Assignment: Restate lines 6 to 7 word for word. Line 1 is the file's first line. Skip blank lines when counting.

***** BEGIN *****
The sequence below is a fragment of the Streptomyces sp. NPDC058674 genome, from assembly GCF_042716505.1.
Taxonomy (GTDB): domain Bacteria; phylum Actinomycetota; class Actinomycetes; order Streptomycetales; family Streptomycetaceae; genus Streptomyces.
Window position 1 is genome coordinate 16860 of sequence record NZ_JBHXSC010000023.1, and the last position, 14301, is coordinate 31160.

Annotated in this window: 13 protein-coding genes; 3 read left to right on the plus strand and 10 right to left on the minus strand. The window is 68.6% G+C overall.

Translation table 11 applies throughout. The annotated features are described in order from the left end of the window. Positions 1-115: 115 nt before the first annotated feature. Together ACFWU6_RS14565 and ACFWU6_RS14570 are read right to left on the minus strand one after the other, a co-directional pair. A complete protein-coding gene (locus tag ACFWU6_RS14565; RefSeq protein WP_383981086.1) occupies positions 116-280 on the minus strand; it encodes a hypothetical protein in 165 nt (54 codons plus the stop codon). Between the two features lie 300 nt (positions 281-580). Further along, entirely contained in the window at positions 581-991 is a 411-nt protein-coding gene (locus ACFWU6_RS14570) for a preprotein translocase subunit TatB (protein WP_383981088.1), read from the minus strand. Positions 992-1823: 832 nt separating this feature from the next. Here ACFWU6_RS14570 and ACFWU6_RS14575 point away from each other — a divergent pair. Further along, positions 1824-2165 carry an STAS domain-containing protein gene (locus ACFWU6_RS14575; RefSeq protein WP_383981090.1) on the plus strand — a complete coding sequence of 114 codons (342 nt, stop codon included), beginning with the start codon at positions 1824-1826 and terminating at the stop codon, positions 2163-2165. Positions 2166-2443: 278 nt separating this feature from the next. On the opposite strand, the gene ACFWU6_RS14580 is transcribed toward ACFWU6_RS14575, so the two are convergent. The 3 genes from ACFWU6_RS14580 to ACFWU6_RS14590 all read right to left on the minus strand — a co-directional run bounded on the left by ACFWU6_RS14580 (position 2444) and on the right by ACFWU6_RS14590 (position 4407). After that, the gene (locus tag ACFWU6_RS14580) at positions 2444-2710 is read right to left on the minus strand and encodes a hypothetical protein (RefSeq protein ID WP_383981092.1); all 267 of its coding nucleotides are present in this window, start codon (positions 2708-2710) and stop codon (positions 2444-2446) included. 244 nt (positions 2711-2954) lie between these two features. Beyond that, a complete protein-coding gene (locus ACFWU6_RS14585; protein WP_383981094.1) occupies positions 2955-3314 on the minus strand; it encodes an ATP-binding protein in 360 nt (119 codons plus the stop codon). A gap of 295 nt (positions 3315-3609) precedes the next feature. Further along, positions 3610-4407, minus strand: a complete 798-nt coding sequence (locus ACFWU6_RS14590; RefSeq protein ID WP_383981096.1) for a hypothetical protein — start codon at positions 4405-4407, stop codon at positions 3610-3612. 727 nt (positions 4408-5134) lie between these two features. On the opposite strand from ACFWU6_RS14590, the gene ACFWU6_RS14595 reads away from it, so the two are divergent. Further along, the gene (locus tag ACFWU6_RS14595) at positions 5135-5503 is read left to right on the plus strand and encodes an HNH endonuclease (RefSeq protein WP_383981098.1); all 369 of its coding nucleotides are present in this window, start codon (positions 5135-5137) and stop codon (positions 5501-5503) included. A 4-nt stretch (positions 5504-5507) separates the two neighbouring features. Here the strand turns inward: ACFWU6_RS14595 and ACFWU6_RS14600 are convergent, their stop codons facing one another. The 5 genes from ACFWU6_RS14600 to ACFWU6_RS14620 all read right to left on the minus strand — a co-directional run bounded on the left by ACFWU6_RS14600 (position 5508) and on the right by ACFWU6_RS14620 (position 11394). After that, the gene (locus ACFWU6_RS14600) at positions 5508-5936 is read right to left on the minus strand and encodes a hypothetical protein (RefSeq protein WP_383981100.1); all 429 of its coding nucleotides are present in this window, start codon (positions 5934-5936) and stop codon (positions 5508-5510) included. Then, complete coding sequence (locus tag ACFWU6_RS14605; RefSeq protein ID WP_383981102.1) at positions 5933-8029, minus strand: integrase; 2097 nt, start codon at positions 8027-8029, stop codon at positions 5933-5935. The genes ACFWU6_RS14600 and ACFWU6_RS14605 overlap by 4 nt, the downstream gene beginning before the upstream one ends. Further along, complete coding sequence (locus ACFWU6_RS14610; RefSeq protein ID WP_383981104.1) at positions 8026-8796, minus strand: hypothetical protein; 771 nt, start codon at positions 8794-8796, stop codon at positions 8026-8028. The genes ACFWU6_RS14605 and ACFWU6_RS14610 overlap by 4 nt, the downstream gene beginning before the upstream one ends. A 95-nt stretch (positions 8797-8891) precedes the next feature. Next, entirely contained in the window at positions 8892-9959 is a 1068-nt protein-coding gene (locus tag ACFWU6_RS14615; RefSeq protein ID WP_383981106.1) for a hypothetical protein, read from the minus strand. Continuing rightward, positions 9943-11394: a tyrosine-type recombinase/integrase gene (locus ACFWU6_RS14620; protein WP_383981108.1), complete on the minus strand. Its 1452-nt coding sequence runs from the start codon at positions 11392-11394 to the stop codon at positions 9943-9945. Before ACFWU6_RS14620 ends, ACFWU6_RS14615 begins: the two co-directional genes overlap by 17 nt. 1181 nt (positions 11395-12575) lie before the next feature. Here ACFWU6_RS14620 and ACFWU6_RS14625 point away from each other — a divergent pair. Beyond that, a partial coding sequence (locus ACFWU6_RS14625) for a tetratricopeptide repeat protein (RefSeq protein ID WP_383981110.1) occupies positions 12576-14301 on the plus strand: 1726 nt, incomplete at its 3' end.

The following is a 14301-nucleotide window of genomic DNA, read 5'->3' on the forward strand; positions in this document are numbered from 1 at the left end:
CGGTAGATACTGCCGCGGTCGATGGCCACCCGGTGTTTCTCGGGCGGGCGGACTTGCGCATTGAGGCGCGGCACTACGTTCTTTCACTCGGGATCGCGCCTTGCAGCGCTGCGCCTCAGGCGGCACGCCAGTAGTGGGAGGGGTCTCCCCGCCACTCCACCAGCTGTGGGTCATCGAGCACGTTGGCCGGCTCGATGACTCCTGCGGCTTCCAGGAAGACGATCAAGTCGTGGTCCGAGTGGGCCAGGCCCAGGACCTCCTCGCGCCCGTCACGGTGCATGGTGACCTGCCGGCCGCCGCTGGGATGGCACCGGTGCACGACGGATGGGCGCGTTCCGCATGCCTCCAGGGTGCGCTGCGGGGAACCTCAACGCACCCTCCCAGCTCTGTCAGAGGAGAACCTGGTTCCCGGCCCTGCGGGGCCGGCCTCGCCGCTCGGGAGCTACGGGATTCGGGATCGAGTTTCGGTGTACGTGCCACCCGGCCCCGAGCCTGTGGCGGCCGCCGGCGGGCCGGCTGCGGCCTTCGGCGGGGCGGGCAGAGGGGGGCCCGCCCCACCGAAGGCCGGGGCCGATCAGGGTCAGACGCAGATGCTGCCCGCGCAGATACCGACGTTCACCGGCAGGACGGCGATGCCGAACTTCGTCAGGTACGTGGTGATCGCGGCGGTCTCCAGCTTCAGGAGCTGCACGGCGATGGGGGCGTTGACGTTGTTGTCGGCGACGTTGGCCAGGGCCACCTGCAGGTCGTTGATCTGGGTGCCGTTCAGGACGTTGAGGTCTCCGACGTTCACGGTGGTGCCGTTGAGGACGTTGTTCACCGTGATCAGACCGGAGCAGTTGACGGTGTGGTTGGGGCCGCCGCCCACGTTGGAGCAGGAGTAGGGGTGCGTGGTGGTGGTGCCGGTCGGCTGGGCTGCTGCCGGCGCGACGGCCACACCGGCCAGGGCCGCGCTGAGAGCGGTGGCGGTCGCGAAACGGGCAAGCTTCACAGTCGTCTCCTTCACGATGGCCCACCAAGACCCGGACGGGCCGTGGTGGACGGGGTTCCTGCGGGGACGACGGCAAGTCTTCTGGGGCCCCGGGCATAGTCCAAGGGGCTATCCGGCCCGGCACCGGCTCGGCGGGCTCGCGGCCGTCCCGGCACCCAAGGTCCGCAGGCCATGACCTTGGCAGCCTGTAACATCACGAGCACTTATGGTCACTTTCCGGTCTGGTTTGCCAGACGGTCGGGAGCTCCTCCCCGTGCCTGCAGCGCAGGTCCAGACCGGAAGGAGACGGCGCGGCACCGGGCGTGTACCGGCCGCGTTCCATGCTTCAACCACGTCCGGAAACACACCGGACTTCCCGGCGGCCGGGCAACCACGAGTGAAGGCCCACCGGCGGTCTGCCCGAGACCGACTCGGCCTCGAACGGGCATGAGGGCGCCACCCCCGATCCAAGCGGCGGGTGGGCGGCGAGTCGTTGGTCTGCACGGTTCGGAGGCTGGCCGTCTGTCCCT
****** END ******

The following is a 14301-nucleotide window of genomic DNA, read 5'->3' on the forward strand; positions in this document are numbered from 1 at the left end:
CGGTAGATACTGCCGCGGTCGATGGCCACCCGGTGTTTCTCGGGCGGGCGGACTTGCGCATTGAGGCGCGGCACTACGTTCTTTCACTCGGGATCGCGCCTTGCAGCGCTGCGCCTCAGGCGGCACGCCAGTAGTGGGAGGGGTCTCCCCGCCACTCCACCAGCTGTGGGTCATCGAGCACGTTGGCCGGCTCGATGACTCCTGCGGCTTCCAGGAAGACGATCAAGTCGTGGTCCGAGTGGGCCAGGCCCAGGACCTCCTCGCGCCCGTCACGGTGCATGGTGACCTGCCGGCCGCCGCTGGGATGGCACCGGTGCACGACGGATGGGCGCGTTCCGCATGCCTCCAGGGTGCGCTGCGGGGAACCTCAACGCACCCTCCCAGCTCTGTCAGAGGAGAACCTGGTTCCCGGCCCTGCGGGGCCGGCCTCGCCGCTCGGGAGCTACGGGATTCGGGATCGAGTTTCGGTGTACGTGCCACCCGGCCCCGAGCCTGTGGCGGCCGCCGGCGGGCCGGCTGCGGCCTTCGGCGGGGCGGGCAGAGGGGGGCCCGCCCCACCGAAGGCCGGGGCCGATCAGGGTCAGACGCAGATGCTGCCCGCGCAGATACCGACGTTCACCGGCAGGACGGCGATGCCGAACTTCGTCAGGTACGTGGTGATCGCGGCGGTCTCCAGCTTCAGGAGCTGCACGGCGATGGGGGCGTTGACGTTGTTGTCGGCGACGTTGGCCAGGGCCACCTGCAGGTCGTTGATCTGGGTGCCGTTCAGGACGTTGAGGTCTCCGACGTTCACGGTGGTGCCGTTGAGGACGTTGTTCACCGTGATCAGACCGGAGCAGTTGACGGTGTGGTTGGGGCCGCCGCCCACGTTGGAGCAGGAGTAGGGGTGCGTGGTGGTGGTGCCGGTCGGCTGGGCTGCTGCCGGCGCGACGGCCACACCGGCCAGGGCCGCGCTGAGAGCGGTGGCGGTCGCGAAACGGGCAAGCTTCACAGTCGTCTCCTTCACGATGGCCCACCAAGACCCGGACGGGCCGTGGTGGACGGGGTTCCTGCGGGGACGACGGCAAGTCTTCTGGGGCCCCGGGCATAGTCCAAGGGGCTATCCGGCCCGGCACCGGCTCGGCGGGCTCGCGGCCGTCCCGGCACCCAAGGTCCGCAGGCCATGACCTTGGCAGCCTGTAACATCACGAGCACTTATGGTCACTTTCCGGTCTGGTTTGCCAGACGGTCGGGAGCTCCTCCCCGTGCCTGCAGCGCAGGTCCAGACCGGAAGGAGACGGCGCGGCACCGGGCGTGTACCGGCCGCGTTCCATGCTTCAACCACGTCCGGAAACACACCGGACTTCCCGGCGGCCGGGCAACCACGAGTGAAGGCCCACCGGCGGTCTGCCCGAGACCGACTCGGCCTCGAACGGGCATGAGGGCGCCACCCCCGATCCAAGCGGCGGGTGGGCGGCGAGTCGTTGGTCTGCACGGTTCGGAGGCTGGCCGTCTGTCCCT